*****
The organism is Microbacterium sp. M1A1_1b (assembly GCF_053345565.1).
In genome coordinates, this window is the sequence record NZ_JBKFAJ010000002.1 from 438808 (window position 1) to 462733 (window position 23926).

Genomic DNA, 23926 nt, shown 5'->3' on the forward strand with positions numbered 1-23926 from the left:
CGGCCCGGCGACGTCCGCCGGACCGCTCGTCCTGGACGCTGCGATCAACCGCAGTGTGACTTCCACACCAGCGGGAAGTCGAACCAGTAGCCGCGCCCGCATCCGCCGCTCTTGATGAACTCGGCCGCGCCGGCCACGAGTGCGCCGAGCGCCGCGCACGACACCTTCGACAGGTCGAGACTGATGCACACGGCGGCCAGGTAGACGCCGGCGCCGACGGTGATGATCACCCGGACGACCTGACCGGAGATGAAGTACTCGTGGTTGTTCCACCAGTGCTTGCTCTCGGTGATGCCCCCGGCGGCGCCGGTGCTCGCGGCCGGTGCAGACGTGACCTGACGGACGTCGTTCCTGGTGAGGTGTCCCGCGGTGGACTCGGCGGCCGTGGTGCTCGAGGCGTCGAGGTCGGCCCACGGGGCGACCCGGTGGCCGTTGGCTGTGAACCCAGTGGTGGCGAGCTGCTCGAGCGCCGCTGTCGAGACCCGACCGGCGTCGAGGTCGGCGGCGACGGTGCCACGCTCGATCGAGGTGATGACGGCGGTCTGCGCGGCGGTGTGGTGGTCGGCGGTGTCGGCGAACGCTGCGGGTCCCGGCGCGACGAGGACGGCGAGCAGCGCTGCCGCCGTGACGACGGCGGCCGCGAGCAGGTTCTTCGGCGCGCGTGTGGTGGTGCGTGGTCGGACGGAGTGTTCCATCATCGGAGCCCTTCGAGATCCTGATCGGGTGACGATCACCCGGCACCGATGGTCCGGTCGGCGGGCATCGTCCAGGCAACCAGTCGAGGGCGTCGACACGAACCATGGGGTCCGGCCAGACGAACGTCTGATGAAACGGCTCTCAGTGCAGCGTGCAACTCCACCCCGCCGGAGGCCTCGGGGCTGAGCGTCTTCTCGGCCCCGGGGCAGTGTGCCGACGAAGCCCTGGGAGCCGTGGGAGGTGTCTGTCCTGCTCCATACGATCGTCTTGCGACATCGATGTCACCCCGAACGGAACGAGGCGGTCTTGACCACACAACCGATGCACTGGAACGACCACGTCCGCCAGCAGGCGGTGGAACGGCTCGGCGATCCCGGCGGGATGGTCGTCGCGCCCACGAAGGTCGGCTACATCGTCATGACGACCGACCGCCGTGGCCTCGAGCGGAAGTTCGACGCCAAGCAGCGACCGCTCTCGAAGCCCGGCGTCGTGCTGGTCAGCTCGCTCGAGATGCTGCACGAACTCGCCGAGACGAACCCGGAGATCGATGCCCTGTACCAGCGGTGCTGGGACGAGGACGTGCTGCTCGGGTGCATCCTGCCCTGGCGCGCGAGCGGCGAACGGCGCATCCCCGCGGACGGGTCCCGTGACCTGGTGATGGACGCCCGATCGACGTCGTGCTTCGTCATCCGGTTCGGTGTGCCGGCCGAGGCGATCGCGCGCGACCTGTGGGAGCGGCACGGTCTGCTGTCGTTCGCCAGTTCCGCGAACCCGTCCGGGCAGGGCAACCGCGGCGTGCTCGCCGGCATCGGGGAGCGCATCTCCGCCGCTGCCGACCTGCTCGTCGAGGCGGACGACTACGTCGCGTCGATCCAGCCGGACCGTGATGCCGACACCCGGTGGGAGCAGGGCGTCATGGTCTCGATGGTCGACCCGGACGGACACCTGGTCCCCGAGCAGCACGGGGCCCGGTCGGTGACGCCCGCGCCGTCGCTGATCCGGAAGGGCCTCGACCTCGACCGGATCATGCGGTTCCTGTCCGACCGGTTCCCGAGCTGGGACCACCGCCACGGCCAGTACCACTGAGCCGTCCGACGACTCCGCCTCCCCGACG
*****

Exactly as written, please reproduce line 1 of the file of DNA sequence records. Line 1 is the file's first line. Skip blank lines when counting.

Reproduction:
The organism is Microbacterium sp. M1A1_1b (assembly GCF_053345565.1).